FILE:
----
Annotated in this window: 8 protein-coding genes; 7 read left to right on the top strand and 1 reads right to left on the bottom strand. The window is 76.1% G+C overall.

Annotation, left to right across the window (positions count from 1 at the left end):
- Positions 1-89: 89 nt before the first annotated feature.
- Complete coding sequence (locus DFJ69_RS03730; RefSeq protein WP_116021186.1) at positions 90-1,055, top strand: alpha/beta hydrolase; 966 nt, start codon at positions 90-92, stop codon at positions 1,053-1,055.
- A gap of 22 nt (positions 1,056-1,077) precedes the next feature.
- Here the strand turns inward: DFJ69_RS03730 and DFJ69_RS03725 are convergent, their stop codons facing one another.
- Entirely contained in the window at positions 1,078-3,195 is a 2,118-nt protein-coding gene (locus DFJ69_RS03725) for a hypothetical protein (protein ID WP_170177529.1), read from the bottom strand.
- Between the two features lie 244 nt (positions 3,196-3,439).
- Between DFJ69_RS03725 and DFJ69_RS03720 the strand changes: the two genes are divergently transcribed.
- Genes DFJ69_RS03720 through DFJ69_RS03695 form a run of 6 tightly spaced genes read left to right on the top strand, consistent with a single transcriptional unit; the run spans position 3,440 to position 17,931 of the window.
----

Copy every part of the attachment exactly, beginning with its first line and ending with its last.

Annotated in this window: 8 protein-coding genes; 7 read left to right on the top strand and 1 reads right to left on the bottom strand. The window is 76.1% G+C overall.

Annotation, left to right across the window (positions count from 1 at the left end):
- Positions 1-89: 89 nt before the first annotated feature.
- Complete coding sequence (locus DFJ69_RS03730; RefSeq protein WP_116021186.1) at positions 90-1,055, top strand: alpha/beta hydrolase; 966 nt, start codon at positions 90-92, stop codon at positions 1,053-1,055.
- A gap of 22 nt (positions 1,056-1,077) precedes the next feature.
- Here the strand turns inward: DFJ69_RS03730 and DFJ69_RS03725 are convergent, their stop codons facing one another.
- Entirely contained in the window at positions 1,078-3,195 is a 2,118-nt protein-coding gene (locus DFJ69_RS03725) for a hypothetical protein (protein ID WP_170177529.1), read from the bottom strand.
- Between the two features lie 244 nt (positions 3,196-3,439).
- Between DFJ69_RS03725 and DFJ69_RS03720 the strand changes: the two genes are divergently transcribed.
- Genes DFJ69_RS03720 through DFJ69_RS03695 form a run of 6 tightly spaced genes read left to right on the top strand, consistent with a single transcriptional unit; the run spans position 3,440 to position 17,931 of the window.